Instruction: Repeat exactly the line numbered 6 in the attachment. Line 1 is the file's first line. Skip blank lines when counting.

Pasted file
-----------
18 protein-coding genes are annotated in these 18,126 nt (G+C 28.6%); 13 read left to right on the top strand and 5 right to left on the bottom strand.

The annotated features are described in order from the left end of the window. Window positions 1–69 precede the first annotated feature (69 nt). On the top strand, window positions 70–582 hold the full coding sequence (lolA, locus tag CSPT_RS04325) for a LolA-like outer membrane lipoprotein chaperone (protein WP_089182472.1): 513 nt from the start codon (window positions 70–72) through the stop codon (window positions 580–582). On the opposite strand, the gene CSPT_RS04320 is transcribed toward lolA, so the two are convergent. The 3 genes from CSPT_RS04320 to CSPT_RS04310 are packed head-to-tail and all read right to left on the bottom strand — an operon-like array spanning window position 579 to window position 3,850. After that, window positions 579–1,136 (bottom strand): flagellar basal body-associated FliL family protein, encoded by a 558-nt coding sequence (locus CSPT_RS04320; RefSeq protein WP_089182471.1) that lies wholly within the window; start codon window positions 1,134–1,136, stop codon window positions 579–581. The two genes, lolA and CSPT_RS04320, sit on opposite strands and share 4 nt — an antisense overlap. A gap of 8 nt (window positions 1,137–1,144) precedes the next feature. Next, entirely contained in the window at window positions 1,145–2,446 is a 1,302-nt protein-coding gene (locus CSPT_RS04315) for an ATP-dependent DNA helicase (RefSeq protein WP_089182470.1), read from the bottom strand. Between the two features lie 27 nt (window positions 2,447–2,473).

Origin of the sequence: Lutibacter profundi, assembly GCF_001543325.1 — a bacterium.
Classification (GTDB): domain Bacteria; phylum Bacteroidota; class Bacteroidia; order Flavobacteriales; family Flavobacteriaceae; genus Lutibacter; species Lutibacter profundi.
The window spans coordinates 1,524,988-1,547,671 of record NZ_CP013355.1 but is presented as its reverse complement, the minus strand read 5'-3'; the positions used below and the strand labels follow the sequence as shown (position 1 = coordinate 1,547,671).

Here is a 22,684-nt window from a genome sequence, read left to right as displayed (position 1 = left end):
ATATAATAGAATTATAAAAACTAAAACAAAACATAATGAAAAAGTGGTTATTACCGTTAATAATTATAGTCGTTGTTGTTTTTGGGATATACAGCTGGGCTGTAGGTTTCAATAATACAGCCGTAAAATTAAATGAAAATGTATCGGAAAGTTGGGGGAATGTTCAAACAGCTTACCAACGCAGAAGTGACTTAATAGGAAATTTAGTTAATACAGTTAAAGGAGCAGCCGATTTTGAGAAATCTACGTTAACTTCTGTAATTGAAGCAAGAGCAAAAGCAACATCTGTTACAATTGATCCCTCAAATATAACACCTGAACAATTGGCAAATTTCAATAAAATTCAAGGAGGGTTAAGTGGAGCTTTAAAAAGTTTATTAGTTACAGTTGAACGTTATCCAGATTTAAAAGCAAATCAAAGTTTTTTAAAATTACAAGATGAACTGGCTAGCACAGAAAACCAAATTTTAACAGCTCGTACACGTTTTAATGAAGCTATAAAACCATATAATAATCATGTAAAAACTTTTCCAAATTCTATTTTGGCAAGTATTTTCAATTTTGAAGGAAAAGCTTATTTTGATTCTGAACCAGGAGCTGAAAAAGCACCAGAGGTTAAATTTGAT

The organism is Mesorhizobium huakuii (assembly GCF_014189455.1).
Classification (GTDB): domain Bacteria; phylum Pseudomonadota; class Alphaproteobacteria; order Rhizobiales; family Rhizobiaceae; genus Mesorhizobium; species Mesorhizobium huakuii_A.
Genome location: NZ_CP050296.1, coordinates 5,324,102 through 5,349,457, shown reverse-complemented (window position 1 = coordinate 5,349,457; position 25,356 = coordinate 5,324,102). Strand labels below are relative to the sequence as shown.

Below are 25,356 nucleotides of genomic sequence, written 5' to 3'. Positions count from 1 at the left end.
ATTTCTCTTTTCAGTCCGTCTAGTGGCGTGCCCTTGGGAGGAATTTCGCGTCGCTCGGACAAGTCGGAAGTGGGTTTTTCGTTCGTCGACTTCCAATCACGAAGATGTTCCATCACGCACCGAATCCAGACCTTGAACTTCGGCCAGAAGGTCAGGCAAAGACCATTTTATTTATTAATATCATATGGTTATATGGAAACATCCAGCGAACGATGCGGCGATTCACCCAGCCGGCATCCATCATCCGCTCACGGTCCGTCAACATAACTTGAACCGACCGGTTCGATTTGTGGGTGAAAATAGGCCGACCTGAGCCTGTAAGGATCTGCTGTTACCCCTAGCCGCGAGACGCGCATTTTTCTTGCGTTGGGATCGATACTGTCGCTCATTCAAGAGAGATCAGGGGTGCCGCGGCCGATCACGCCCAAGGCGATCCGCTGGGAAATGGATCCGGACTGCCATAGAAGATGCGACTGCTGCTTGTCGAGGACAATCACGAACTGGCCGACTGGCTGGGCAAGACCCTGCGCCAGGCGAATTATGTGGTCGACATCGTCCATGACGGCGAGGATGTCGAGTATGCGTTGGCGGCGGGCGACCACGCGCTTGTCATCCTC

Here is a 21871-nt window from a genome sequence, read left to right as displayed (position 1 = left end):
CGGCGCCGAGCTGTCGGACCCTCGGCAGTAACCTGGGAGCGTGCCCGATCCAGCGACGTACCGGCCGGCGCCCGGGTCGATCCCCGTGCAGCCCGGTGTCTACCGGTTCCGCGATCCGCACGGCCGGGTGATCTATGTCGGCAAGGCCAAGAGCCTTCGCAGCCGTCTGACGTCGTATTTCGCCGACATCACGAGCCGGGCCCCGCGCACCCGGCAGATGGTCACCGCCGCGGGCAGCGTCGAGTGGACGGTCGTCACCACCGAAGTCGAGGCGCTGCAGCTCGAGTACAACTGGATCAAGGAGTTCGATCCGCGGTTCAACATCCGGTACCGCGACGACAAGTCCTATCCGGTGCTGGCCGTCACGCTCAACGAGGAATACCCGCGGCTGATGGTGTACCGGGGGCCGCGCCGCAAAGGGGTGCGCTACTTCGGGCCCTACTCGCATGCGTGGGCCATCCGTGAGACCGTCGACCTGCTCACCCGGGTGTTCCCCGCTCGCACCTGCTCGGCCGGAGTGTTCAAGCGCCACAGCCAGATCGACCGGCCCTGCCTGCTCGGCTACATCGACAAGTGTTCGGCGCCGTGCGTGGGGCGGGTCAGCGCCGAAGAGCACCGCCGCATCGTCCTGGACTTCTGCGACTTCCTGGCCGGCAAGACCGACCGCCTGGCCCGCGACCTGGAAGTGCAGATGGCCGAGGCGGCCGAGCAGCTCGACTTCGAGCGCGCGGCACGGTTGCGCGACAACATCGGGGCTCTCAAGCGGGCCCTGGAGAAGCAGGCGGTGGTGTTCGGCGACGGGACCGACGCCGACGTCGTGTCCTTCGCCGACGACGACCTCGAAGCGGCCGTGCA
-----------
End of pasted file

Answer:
Here is a 22,684-nt window from a genome sequence, read left to right as displayed (position 1 = left end):